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Montessori is a scientifically designed system of education based on the natural stages of human development. It was developed by Dr. Maria Montessori, Italy’s first woman physician; Dr. Montessori, whose background in biology, psychiatry, and anthropology was key in her understanding of the young child, opened her first Casa dei Bambini (Children’s House) in 1907, in the city of Rome. Her first students were children aged three to six years, and she observed them with the eyes of a scientist as she worked to refine and perfect this method.
Some of the key components of this educational system include:
A Child-Centered Approach: The child is given lessons individually and has freedom to choose from a structured, classified set of materials from which to work. These materials have been developed to meet the child’s physical, emotional, and academic developmental needs. When given the freedom to choose from these carefully organized materials, children choose those activities that best assist them in their current development.
Mixed-Age, Developmental Groupings: Montessori classroom environments are designed for children who share a similar set of developmental needs or “sensitivities” and whose ages span at least three years. This allows younger children to learn from watching older ones and the older children reinforce and “test” their knowledge as they demonstrate to their younger friends.
Multiple Strategies of Instruction: True Montessori programs are characterized by individualized instruction, including small group, cooperative groups, and peer tutoring/mentoring activities. Critical thinking is a part of every lesson. The teacher is accountable for adopting strategies of instruction to fit each learner’s individual needs.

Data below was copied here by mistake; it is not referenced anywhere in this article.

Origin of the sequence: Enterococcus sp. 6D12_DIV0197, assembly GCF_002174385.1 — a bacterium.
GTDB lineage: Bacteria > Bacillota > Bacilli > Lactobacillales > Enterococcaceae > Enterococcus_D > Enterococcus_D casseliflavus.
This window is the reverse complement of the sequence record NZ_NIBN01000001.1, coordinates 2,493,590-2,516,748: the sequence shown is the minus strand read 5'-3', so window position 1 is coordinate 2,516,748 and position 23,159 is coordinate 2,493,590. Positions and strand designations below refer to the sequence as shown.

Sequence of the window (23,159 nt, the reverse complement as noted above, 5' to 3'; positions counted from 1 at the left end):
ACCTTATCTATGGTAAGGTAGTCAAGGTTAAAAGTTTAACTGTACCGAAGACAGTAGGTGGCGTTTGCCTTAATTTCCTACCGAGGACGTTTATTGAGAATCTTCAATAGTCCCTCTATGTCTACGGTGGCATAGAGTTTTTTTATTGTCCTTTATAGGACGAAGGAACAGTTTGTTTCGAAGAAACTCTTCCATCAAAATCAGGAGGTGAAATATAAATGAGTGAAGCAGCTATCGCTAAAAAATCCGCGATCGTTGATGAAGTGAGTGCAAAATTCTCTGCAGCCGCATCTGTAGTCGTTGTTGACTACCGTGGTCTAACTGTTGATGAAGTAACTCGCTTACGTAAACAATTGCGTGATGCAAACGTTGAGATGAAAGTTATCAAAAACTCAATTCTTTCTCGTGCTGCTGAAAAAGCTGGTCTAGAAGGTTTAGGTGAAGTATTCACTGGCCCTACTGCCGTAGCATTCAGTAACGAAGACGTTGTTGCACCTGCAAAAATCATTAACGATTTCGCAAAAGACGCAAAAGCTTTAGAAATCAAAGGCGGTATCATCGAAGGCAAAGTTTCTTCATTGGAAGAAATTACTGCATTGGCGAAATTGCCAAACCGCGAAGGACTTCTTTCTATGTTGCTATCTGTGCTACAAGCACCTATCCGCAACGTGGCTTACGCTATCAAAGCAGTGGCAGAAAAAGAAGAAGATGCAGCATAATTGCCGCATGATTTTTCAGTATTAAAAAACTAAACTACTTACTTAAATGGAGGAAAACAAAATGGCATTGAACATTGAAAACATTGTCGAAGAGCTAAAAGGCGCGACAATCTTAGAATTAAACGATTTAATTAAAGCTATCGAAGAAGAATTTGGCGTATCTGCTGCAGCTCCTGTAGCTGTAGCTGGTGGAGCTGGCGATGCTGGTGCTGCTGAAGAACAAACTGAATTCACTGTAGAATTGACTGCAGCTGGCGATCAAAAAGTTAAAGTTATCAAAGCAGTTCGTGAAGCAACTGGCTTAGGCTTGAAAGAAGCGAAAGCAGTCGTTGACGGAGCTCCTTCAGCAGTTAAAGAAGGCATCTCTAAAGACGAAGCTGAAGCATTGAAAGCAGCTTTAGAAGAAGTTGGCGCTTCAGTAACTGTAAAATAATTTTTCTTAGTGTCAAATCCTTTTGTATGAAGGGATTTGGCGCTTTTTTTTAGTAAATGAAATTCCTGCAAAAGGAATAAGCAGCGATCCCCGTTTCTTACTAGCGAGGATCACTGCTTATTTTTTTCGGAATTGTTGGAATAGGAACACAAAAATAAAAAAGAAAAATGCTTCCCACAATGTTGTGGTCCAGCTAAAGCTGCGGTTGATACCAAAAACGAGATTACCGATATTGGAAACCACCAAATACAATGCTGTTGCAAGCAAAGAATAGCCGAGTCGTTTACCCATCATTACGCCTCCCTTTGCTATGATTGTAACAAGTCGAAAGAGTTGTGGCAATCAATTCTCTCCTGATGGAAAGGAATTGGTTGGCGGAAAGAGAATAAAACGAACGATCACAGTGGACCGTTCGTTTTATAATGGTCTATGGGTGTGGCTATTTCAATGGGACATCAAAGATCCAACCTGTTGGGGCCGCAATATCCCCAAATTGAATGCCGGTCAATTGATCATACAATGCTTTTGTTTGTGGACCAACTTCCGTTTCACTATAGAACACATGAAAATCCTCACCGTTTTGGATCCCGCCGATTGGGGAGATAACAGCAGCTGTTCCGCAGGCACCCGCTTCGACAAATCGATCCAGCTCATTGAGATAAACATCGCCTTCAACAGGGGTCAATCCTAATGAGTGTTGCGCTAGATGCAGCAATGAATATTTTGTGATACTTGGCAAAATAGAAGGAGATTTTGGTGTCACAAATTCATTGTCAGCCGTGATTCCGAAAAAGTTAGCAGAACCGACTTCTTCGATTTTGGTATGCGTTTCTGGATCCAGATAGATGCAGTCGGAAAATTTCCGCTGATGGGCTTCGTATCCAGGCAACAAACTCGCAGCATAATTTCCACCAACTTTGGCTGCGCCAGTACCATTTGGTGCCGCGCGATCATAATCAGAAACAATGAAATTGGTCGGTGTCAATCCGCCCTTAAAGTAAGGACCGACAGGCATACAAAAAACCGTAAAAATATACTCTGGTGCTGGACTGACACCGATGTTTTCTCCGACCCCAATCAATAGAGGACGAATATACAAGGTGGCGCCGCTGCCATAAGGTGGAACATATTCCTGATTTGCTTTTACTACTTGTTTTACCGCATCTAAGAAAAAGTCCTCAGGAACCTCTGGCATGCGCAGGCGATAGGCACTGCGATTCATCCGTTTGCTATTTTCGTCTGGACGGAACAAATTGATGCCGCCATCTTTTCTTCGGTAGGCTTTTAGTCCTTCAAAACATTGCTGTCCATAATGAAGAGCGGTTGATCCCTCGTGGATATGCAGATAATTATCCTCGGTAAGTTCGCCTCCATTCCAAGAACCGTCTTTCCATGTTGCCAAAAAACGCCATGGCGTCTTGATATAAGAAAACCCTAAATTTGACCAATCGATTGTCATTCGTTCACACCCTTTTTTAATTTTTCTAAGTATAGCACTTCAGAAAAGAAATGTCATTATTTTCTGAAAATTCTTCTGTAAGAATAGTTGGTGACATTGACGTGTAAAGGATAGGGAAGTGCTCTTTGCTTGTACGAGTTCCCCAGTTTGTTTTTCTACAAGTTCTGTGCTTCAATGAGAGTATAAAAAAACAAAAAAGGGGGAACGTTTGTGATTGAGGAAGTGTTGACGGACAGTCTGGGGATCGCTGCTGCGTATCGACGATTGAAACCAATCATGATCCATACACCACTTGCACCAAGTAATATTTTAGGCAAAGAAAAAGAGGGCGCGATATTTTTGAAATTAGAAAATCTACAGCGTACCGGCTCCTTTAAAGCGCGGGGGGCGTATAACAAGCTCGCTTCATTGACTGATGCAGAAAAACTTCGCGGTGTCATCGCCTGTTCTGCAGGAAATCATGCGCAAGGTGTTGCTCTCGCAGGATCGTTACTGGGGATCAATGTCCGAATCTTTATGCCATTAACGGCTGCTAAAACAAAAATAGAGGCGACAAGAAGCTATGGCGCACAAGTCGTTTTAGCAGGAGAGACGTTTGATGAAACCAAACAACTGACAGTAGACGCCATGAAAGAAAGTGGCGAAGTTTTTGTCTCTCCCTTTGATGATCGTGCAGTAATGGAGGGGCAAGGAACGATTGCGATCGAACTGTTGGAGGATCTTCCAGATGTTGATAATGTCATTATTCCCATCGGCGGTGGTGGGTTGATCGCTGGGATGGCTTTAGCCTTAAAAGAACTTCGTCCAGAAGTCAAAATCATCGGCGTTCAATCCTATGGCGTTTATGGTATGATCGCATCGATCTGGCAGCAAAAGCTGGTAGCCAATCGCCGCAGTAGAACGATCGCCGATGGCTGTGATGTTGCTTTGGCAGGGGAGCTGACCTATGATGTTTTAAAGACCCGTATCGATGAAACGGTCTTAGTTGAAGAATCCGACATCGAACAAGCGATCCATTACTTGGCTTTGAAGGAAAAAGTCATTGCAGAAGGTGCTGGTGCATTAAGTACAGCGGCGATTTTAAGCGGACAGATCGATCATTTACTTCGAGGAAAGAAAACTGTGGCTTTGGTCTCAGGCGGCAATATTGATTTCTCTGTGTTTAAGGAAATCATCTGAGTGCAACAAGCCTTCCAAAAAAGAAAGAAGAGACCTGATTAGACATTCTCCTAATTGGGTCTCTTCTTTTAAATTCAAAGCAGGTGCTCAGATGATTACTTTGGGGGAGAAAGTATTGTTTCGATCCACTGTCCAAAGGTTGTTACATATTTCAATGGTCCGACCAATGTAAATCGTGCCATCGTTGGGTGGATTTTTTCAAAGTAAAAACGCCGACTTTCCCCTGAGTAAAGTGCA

Individually Paced: Each child works at his or her own pace, according to his or her own developmental process and needs. Children engage actively in their own development and in the acquisition of the executive functions that make them successful both in life and in school.
Multiple Measures of Assessment: The materials of instruction themselves provide daily, diagnostic information to the teacher. The teacher observes the student’s performance and assesses it based upon performance criteria associated with that particular material and activity.
A Prepared Learning Environment: The Montessori learning environment is generously equipped with scientifically designed, hands-on, self-correcting, multi-sensory learning materials and manipulatives designed to engage children in the exploration and discovery of concepts and skills. This environment is initially prepared for the children by the teacher, or guide. Soon, the children come to understand that the environment belongs to them; consequently it is the children who accept important responsibilities for keeping the environment clean and in order throughout the year and in doing so, acquire a sense of responsibility and leadership.
Teachers who serve as Guides: The Montessori teacher is the “dynamic link” between the prepared environment, the materials and the child, the teacher’s role is that of a “guide” – she observes and if necessary, invites the child to practice and master new skills as readiness is shown. Her rigorous training allows her to present a material that will pique the child’s curiosity and generate his excitement. This develops an unabashed love of learning in the child.